A broad embodiment of the invention may be characterized as a process for the production of an alkylaromatic hydrocarbon which comprises contacting a feed acyclic olefinic hydrocarbon and a feed aromatic hydrocarbon with an alkylation catalyst in an alkylation reaction zone maintained at alkylation-promoting conditions and producing a reaction zone effluent stream comprising the feed aromatic hydrocarbon, a product alkylaromatic hydrocarbon and high-boiling by-product hydrocarbons and subsequently recovering the product alkylaromatic hydrocarbon by a method which comprises the steps of passing a process stream comprising the feed aromatic hydrocarbon, the product alkylaromatic hydrocarbon and the by-product hydrocarbons into a recycle fractionation column operated at conditions which effect the separation of entering hydrocarbons into at least a net overhead stream, which is rich in the feed aromatic hydrocarbon, and a first bottoms stream, which comprises the product alkylaromatic hydrocarbon and the by-product hydrocarbons; passing the first bottoms stream into a product fractionation column operated at conditions effective to separate entering hydrocarbons into a first overhead vapor stream, which is rich in the product alkylaromatic hydrocarbon, and a second bottoms stream, which is also rich in the product alkylaromatic hydrocarbon and contains the by-product hydrocarbons; at least partially condensing the first overhead vapor stream in a reboiler means supplying heat to a lower portion of the recycle column, withdrawing a first portion of the resultant condensate from the process as a net product stream and returning a second portion of the condensate to the product column as reflux liquid; passing the second bottoms stream into a stripping column operated at fractional distillation conditions, including a pressure at least 15 psi lower than maintained in the product fractionation column, and effective to separate entering hydrocarbons into a second overhead vapor stream comprising the product alkylaromatic hydrocarbon and a third bottoms stream, which comprises the by-product hydrocarbons and is substantially free of the product alkylaromatic hydrocarbon; and compressing the second overhead vapor stream and then passing the second overhead vapor stream into the product fractionation column.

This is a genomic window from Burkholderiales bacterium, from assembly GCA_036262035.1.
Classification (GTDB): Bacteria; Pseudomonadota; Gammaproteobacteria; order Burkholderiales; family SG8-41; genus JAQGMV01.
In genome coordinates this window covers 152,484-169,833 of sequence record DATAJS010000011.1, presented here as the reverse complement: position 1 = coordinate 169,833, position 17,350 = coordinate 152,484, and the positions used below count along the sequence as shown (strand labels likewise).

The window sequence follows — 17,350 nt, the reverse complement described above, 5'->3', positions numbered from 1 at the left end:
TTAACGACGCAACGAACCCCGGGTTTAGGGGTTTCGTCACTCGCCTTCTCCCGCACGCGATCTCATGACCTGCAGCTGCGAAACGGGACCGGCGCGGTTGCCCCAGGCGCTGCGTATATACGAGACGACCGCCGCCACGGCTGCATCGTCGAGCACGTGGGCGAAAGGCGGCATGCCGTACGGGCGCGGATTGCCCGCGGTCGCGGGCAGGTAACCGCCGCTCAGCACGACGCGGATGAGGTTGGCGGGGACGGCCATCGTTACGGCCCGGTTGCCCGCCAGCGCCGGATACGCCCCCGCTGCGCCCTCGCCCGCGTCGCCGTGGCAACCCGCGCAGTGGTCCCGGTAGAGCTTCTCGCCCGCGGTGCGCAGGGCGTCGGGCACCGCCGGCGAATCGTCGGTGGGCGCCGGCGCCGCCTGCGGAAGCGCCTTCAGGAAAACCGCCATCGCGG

The drawing illustrates a preferred embodiment of the invention wherein product cumene is recovered from the overhead vapor of cumene column 22 by condensation of the overhead vapor in the reboiler 20 of the recycle column, with the cumene rich bottoms stream of the cumene column flowing through line 31 into the low pressure stripper 32. The high-boiling by-products leave through line 39 while the cumene is recycled by compression in means 35 to the cumene column.
The production of alkylaromatic hydrocarbons is an important industrial process. Although these hydrocarbons can be recovered from reaction products such as reformates or from natural occurring petroleum, the most commercially feasible route to the production of alkylaromatics appears to be the direct alkylation of a feed aromatic hydrocarbon with a feed acyclic olefinic hydrocarbon. A wide variety of alkylaromatic product hydrocarbons can be produced because of the various feed hydrocarbons in both the aromatic and acyclic categories which can be supplied to the alkylation zone. For instance, the feed aromatic hydrocarbon can be either benzene or toluene. The acyclic olefin can range from ethylene as in the production of ethyl benzene to a mixture of C10 to C15 acyclic olefins used in the alkylation processes designed to produce linear alkyl benzenes (LAB) destined for use as precursors in the production of detergents. The subject description will be basically couched in terms of the alkylation of benzene with propylene as this is the preferred embodiment of the invention. However, it is not thereby intended to preclude from the scope of the invention those other alkylation processes and hydrocarbon mixtures to which the subject invention is applicable.
In the traditional prior art fractionation method of recovering the product alkylaromatic hydrocarbon, the overhead streams of the fractionation columns has been condensed in water cooled heat exchangers resulting in the production of relatively low pressure steam. This is shown for instance in the previously cited article which illustrates the production of steam in the overhead system of all four fractionation columns. While this low pressure steam does contain a considerable amount of latent heat, it is typically at such a low temperature that the steam cannot be widely applied in the typical refinery. The low pressure steam generated in this manner therefore has little or no economic value. This results in all or most of the heat which is discharged in the overhead system of the column being unrecovered and being a net charge against the utility cost of operating the process. It is an objective of the subject invention to provide an improved fractional distillation type separation method for use in recoveringthe product of alkylation reaction zones. It is a specific objective of the subject invention to reduce the utility costs of operating the fractionation system used to recover a product alkylaromatic hydrocarbon made in an alkylation zone. It is another objective of the subject invention to minimize the capital cost of a low utility cost fractionation system.